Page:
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Apostate”—have epic durations, eclipsing 74 minutes when combined. They are, simply, a realm unto themselves. Because Gira prefers to work by instinct and “let mistakes happen,” to create a “thread that leads to something new,” he has created progressive movements of sound, traveling through ideas that gather around Thor Harris and Phil Puelo’s steadfast percussion. Condensing melodic and rhythmic hints, the shorter songs serve to highlight and develop themes that are found in the longer pieces. The vibrant, interchanging sounds of “The Seer” coalesce in the haunting twostep of “The Seer Returns,” and “93 Ave. B Blues” comes on like a Tibetan Bon exorcism ritual, horns and chanting wails purging the psyche of unwanted influences. Throughout the double album, the music moves between evocation and exorcism, as melodies create visions that are reassembled and broken down through walls of rhythm and discordance. In his press notes, Gira states that The Seer is just “one frame in a reel” and that the band’s fall tours already contain a number of new, unrecorded pieces. As a result, concertgoers will continue to experience Swans as a living entity—one whose newest work already is a luminescent highlight in its extensive and diverse discography. –David Metcalfe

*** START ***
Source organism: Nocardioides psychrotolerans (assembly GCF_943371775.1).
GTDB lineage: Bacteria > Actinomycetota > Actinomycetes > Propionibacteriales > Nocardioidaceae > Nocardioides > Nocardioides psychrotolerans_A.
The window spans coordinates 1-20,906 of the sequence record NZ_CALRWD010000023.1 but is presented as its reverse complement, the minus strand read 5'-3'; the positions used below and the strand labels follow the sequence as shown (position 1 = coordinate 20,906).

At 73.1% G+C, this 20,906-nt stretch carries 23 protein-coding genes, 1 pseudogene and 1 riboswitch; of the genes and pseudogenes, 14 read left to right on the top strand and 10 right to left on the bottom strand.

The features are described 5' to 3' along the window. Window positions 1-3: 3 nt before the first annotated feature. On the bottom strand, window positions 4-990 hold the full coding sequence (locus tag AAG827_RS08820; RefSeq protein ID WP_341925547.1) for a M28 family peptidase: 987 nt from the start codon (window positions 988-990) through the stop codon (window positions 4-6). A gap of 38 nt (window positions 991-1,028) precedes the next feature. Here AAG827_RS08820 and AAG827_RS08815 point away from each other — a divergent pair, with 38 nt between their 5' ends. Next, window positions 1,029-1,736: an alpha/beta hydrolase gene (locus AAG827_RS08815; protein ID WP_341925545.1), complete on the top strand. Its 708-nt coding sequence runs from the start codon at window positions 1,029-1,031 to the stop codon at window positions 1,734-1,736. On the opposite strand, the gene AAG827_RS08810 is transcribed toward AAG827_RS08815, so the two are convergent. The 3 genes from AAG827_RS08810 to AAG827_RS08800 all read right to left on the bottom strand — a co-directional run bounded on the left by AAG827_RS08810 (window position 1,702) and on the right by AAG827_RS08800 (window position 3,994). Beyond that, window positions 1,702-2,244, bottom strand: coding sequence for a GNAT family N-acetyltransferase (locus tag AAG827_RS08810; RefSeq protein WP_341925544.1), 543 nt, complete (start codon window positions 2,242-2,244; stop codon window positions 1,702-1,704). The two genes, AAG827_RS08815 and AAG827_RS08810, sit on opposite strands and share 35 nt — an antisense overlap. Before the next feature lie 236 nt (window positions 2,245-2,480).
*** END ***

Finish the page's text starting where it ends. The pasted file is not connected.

JUDGEMENT DAY Polar Shift (Minus Head)


rmed with simply a violin, cello, and drum kit, Judgement Day began its existence with one goal in mind: to make metal and other types of nontraditional rock music using unconventional instruments.

The trio, comprised of brothers Anton (violin) and Lewis Patzner (cello) and drummer Jon Bush, actually got its start in performing acoustically on the street. As its heavy-metal ambitions came into focus, however, the band’s sound was modified by electricity,


effects, and experimentation. Peacocks / Pink Monsters, Judgement Day’s last full-length, exemplified the band’s far-reaching capabilities. Polar Shift, meanwhile, is just that—a step in the opposite direction, abandoning all bells and whistles and embracing raw, organic sounds. “We just thought that for at least one record,” Anton says, “it would be cool to show people exactly what we’re doing. It’s totally out, honest, and in the open.”

ALARM Magazine #40